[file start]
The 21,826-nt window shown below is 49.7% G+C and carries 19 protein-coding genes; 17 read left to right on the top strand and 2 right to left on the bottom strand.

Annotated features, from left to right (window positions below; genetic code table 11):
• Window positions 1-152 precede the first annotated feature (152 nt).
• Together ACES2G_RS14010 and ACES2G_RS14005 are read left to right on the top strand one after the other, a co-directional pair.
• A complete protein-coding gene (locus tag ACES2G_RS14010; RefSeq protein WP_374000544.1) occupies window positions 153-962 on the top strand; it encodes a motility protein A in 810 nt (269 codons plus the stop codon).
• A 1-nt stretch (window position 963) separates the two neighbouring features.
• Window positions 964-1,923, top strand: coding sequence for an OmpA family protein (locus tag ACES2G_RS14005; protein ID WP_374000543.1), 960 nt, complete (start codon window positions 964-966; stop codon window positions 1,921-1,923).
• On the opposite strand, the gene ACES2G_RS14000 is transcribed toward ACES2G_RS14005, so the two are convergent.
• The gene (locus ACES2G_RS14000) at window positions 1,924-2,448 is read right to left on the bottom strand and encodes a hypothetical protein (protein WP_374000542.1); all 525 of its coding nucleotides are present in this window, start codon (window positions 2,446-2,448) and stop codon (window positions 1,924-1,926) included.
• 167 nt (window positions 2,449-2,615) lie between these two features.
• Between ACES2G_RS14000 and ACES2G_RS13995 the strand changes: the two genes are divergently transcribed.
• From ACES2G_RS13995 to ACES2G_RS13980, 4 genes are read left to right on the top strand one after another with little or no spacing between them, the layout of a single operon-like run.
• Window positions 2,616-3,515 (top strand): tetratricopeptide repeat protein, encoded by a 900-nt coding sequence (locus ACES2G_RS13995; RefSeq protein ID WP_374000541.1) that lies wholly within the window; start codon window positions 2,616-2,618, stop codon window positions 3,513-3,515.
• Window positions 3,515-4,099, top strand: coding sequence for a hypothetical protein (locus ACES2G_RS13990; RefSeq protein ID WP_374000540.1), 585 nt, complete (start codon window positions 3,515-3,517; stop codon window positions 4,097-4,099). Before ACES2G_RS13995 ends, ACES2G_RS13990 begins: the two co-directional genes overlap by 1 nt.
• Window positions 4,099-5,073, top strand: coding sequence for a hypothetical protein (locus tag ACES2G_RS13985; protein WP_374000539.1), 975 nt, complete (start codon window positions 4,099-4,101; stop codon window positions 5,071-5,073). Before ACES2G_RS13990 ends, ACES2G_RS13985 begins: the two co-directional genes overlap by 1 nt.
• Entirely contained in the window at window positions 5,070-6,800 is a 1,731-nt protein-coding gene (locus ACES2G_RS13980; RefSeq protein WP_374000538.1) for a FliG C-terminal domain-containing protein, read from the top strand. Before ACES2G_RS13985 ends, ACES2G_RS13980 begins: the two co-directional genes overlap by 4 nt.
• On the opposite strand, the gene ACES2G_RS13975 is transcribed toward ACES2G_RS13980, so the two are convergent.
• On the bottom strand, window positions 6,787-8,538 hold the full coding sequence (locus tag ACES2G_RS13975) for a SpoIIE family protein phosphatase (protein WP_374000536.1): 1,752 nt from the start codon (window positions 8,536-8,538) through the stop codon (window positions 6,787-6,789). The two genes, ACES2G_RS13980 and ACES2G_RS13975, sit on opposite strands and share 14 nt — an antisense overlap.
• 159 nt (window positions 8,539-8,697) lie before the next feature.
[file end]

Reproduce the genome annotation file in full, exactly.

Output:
The 21,826-nt window shown below is 49.7% G+C and carries 19 protein-coding genes; 17 read left to right on the top strand and 2 right to left on the bottom strand.

Annotated features, from left to right (window positions below; genetic code table 11):
• Window positions 1-152 precede the first annotated feature (152 nt).
• Together ACES2G_RS14010 and ACES2G_RS14005 are read left to right on the top strand one after the other, a co-directional pair.
• A complete protein-coding gene (locus tag ACES2G_RS14010; RefSeq protein WP_374000544.1) occupies window positions 153-962 on the top strand; it encodes a motility protein A in 810 nt (269 codons plus the stop codon).
• A 1-nt stretch (window position 963) separates the two neighbouring features.
• Window positions 964-1,923, top strand: coding sequence for an OmpA family protein (locus tag ACES2G_RS14005; protein ID WP_374000543.1), 960 nt, complete (start codon window positions 964-966; stop codon window positions 1,921-1,923).
• On the opposite strand, the gene ACES2G_RS14000 is transcribed toward ACES2G_RS14005, so the two are convergent.
• The gene (locus ACES2G_RS14000) at window positions 1,924-2,448 is read right to left on the bottom strand and encodes a hypothetical protein (protein WP_374000542.1); all 525 of its coding nucleotides are present in this window, start codon (window positions 2,446-2,448) and stop codon (window positions 1,924-1,926) included.
• 167 nt (window positions 2,449-2,615) lie between these two features.
• Between ACES2G_RS14000 and ACES2G_RS13995 the strand changes: the two genes are divergently transcribed.
• From ACES2G_RS13995 to ACES2G_RS13980, 4 genes are read left to right on the top strand one after another with little or no spacing between them, the layout of a single operon-like run.
• Window positions 2,616-3,515 (top strand): tetratricopeptide repeat protein, encoded by a 900-nt coding sequence (locus ACES2G_RS13995; RefSeq protein ID WP_374000541.1) that lies wholly within the window; start codon window positions 2,616-2,618, stop codon window positions 3,513-3,515.
• Window positions 3,515-4,099, top strand: coding sequence for a hypothetical protein (locus ACES2G_RS13990; RefSeq protein ID WP_374000540.1), 585 nt, complete (start codon window positions 3,515-3,517; stop codon window positions 4,097-4,099). Before ACES2G_RS13995 ends, ACES2G_RS13990 begins: the two co-directional genes overlap by 1 nt.
• Window positions 4,099-5,073, top strand: coding sequence for a hypothetical protein (locus tag ACES2G_RS13985; protein WP_374000539.1), 975 nt, complete (start codon window positions 4,099-4,101; stop codon window positions 5,071-5,073). Before ACES2G_RS13990 ends, ACES2G_RS13985 begins: the two co-directional genes overlap by 1 nt.
• Entirely contained in the window at window positions 5,070-6,800 is a 1,731-nt protein-coding gene (locus ACES2G_RS13980; RefSeq protein WP_374000538.1) for a FliG C-terminal domain-containing protein, read from the top strand. Before ACES2G_RS13985 ends, ACES2G_RS13980 begins: the two co-directional genes overlap by 4 nt.
• On the opposite strand, the gene ACES2G_RS13975 is transcribed toward ACES2G_RS13980, so the two are convergent.
• On the bottom strand, window positions 6,787-8,538 hold the full coding sequence (locus tag ACES2G_RS13975) for a SpoIIE family protein phosphatase (protein WP_374000536.1): 1,752 nt from the start codon (window positions 8,536-8,538) through the stop codon (window positions 6,787-6,789). The two genes, ACES2G_RS13980 and ACES2G_RS13975, sit on opposite strands and share 14 nt — an antisense overlap.
• 159 nt (window positions 8,539-8,697) lie before the next feature.